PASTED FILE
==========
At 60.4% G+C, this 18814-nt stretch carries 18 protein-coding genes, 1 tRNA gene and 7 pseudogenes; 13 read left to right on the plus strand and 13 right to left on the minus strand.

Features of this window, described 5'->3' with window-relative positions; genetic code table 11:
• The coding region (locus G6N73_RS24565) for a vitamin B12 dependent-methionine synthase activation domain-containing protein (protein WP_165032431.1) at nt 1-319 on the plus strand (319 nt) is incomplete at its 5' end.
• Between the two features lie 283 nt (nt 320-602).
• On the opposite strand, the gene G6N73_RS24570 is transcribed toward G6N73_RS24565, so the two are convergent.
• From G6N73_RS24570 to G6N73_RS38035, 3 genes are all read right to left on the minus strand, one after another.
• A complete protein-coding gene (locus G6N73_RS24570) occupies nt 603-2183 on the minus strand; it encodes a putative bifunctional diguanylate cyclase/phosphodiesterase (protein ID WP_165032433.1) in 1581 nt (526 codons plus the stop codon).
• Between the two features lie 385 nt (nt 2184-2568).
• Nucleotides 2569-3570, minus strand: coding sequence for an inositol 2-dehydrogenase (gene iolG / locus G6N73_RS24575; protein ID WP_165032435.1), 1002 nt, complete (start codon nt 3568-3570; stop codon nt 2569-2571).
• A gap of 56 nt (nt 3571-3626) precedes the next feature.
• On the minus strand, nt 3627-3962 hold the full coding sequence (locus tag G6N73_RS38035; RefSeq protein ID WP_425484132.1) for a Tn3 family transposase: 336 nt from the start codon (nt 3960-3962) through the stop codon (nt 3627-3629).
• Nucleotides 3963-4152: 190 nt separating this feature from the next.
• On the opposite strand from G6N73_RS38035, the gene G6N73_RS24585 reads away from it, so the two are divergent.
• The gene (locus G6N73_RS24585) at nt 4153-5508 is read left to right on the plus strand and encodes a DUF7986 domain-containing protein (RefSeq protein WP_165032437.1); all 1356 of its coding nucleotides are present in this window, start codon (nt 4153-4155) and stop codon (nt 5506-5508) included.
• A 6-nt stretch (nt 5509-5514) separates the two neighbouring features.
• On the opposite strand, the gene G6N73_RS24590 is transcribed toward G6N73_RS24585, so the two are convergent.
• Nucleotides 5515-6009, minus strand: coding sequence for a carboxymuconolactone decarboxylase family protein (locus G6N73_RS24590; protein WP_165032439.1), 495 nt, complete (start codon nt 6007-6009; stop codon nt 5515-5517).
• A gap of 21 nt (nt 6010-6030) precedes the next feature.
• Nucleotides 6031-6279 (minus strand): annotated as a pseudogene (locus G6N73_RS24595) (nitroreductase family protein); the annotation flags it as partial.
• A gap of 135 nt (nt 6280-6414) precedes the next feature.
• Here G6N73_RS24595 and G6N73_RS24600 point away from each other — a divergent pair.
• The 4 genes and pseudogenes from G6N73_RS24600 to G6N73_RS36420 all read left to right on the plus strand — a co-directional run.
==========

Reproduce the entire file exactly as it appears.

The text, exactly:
At 60.4% G+C, this 18814-nt stretch carries 18 protein-coding genes, 1 tRNA gene and 7 pseudogenes; 13 read left to right on the plus strand and 13 right to left on the minus strand.

Features of this window, described 5'->3' with window-relative positions; genetic code table 11:
• The coding region (locus G6N73_RS24565) for a vitamin B12 dependent-methionine synthase activation domain-containing protein (protein WP_165032431.1) at nt 1-319 on the plus strand (319 nt) is incomplete at its 5' end.
• Between the two features lie 283 nt (nt 320-602).
• On the opposite strand, the gene G6N73_RS24570 is transcribed toward G6N73_RS24565, so the two are convergent.
• From G6N73_RS24570 to G6N73_RS38035, 3 genes are all read right to left on the minus strand, one after another.
• A complete protein-coding gene (locus G6N73_RS24570) occupies nt 603-2183 on the minus strand; it encodes a putative bifunctional diguanylate cyclase/phosphodiesterase (protein ID WP_165032433.1) in 1581 nt (526 codons plus the stop codon).
• Between the two features lie 385 nt (nt 2184-2568).
• Nucleotides 2569-3570, minus strand: coding sequence for an inositol 2-dehydrogenase (gene iolG / locus G6N73_RS24575; protein ID WP_165032435.1), 1002 nt, complete (start codon nt 3568-3570; stop codon nt 2569-2571).
• A gap of 56 nt (nt 3571-3626) precedes the next feature.
• On the minus strand, nt 3627-3962 hold the full coding sequence (locus tag G6N73_RS38035; RefSeq protein ID WP_425484132.1) for a Tn3 family transposase: 336 nt from the start codon (nt 3960-3962) through the stop codon (nt 3627-3629).
• Nucleotides 3963-4152: 190 nt separating this feature from the next.
• On the opposite strand from G6N73_RS38035, the gene G6N73_RS24585 reads away from it, so the two are divergent.
• The gene (locus G6N73_RS24585) at nt 4153-5508 is read left to right on the plus strand and encodes a DUF7986 domain-containing protein (RefSeq protein WP_165032437.1); all 1356 of its coding nucleotides are present in this window, start codon (nt 4153-4155) and stop codon (nt 5506-5508) included.
• A 6-nt stretch (nt 5509-5514) separates the two neighbouring features.
• On the opposite strand, the gene G6N73_RS24590 is transcribed toward G6N73_RS24585, so the two are convergent.
• Nucleotides 5515-6009, minus strand: coding sequence for a carboxymuconolactone decarboxylase family protein (locus G6N73_RS24590; protein WP_165032439.1), 495 nt, complete (start codon nt 6007-6009; stop codon nt 5515-5517).
• A gap of 21 nt (nt 6010-6030) precedes the next feature.
• Nucleotides 6031-6279 (minus strand): annotated as a pseudogene (locus G6N73_RS24595) (nitroreductase family protein); the annotation flags it as partial.
• A gap of 135 nt (nt 6280-6414) precedes the next feature.
• Here G6N73_RS24595 and G6N73_RS24600 point away from each other — a divergent pair.
• The 4 genes and pseudogenes from G6N73_RS24600 to G6N73_RS36420 all read left to right on the plus strand — a co-directional run.